5. Do they have a bias against women?

  6. The company was accused of racial bias.

  7. The decision was made without bias.

  8. She showed no bias toward older clients.

  9. a student with a strong bias towards the arts



Origin and Etymology of bias

Middle French biais


First Known Use: 1530

Synonym Discussion of bias

predilection, prepossession, prejudice, bias mean an attitude of mind that predisposes one to favor something. predilection implies a strong liking deriving from one's temperament or experience <a predilection for travel>. prepossession suggests a fixed conception likely to preclude objective judgment of anything counter to it <a prepossession against technology>. prejudice usually implies an unfavorable prepossession and connotes a feeling rooted in suspicion, fear, or intolerance <a mindless prejudice against the unfamiliar>. bias implies an unreasoned and unfair distortion of judgment in favor of or against a person or thing <a strong bias toward the plaintiff>.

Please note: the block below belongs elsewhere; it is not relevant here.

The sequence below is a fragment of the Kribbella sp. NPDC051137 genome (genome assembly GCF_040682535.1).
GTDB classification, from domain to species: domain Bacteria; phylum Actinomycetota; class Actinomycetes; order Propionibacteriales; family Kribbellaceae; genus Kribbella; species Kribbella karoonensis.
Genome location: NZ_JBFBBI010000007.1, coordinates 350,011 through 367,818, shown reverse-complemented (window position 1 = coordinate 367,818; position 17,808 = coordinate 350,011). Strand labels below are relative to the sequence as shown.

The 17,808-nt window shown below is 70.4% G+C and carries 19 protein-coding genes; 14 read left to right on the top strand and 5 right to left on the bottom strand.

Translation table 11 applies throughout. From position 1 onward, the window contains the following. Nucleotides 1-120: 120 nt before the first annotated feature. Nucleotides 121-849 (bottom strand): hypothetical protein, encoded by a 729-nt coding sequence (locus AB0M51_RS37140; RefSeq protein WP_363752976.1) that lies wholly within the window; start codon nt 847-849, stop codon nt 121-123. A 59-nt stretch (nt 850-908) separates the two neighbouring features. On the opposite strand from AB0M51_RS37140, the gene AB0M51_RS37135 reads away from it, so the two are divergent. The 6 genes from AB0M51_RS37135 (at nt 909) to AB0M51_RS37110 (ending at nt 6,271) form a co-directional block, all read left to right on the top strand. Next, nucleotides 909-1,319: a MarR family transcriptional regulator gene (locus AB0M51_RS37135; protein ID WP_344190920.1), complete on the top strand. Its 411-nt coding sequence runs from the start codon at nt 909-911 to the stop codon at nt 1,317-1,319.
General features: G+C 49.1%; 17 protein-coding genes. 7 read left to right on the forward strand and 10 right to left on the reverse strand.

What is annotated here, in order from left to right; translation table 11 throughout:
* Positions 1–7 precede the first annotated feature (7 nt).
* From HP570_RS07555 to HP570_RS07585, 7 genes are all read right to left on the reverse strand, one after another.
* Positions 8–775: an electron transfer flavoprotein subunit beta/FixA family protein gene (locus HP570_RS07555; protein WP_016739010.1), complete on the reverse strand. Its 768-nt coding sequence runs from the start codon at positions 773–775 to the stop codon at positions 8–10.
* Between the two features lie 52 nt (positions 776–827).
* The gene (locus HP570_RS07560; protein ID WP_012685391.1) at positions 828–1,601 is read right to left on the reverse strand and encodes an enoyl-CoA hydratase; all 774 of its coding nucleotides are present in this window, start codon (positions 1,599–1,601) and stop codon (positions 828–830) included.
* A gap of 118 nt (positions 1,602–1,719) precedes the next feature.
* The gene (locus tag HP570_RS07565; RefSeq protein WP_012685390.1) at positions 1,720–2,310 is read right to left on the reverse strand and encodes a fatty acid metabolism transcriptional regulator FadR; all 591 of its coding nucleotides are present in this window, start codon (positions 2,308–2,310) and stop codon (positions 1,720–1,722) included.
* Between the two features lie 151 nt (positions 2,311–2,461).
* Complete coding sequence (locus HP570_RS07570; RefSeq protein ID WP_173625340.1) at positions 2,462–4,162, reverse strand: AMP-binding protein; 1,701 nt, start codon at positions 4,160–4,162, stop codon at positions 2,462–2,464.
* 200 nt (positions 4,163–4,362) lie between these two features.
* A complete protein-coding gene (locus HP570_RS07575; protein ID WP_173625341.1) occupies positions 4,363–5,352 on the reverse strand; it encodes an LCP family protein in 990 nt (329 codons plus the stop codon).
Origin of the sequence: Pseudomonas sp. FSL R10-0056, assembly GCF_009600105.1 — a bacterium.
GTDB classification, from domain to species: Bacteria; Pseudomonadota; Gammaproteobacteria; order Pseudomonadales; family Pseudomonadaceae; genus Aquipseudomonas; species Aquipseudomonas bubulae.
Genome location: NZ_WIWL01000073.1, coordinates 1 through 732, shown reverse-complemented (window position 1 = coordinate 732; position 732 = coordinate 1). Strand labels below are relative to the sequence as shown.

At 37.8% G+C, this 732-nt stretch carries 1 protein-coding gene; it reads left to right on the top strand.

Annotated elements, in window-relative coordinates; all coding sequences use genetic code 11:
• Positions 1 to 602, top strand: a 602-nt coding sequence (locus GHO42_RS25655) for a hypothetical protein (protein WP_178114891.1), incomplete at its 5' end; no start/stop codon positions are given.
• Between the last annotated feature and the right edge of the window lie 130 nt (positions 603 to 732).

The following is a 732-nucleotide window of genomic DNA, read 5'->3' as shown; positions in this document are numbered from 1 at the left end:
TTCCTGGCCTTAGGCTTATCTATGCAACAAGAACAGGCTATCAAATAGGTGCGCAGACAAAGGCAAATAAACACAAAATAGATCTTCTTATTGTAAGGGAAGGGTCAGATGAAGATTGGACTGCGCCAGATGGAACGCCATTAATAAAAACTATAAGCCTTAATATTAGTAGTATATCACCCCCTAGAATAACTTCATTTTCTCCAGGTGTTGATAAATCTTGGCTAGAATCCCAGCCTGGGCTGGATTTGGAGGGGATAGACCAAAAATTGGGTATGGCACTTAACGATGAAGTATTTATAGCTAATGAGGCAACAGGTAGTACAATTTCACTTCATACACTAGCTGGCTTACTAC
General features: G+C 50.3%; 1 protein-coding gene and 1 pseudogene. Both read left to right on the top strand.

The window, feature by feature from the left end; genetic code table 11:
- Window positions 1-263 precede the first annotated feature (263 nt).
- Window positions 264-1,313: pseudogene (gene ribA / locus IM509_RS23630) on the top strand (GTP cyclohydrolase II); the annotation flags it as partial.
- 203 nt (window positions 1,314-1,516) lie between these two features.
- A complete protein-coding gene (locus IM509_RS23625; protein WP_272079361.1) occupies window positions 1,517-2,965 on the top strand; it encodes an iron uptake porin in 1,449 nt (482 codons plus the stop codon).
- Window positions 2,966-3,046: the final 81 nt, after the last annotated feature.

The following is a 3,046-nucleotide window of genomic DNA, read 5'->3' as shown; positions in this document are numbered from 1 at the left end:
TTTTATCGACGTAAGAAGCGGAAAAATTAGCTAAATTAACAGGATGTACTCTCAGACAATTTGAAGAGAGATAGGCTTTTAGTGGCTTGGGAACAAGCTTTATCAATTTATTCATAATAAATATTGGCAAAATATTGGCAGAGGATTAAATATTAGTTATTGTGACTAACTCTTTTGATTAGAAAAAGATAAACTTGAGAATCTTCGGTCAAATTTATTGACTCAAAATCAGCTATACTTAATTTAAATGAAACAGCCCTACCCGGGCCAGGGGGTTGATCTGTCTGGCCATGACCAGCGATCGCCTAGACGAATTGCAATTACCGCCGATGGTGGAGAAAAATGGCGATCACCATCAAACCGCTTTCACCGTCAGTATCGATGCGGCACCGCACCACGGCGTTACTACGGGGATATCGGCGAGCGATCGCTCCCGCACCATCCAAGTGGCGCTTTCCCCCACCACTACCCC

2

bias

play
adjective bi·as \ˈbī-əs\

Definition of bias

  1. :  diagonal, slanting —used chiefly of fabrics and their cut

biasness

noun


Origin and Etymology of bias

(see 1bias)


First Known Use: 1551

Other Textiles Terms


3

bias

play
adverb bi·as \ˈbī-əs\

Definition of bias

  1. 1 :  diagonally <cut cloth bias>

  2. 2 obsolete :  awry



Examples of bias in a sentence

  1. <made of fabric cut bias>



Origin and Etymology of bias

(see 1bias)


First Known Use: 1575


4

bias

play
verb bi·as \ˈbī-əs\

Simple Definition of bias

  • : to have a strong and often unfair influence on (someone or something)

Source: Merriam-Webster's Learner's Dictionary

Full Definition of bias

biased

or

biassed

biasing

or

biassing

  1. transitive verb
  2. 1 :  to give a settled and often prejudiced outlook to <his background biases him against foreigners>

  3. 2 :  to apply a slight negative or positive voltage to (as a transistor)

Examples of bias in a sentence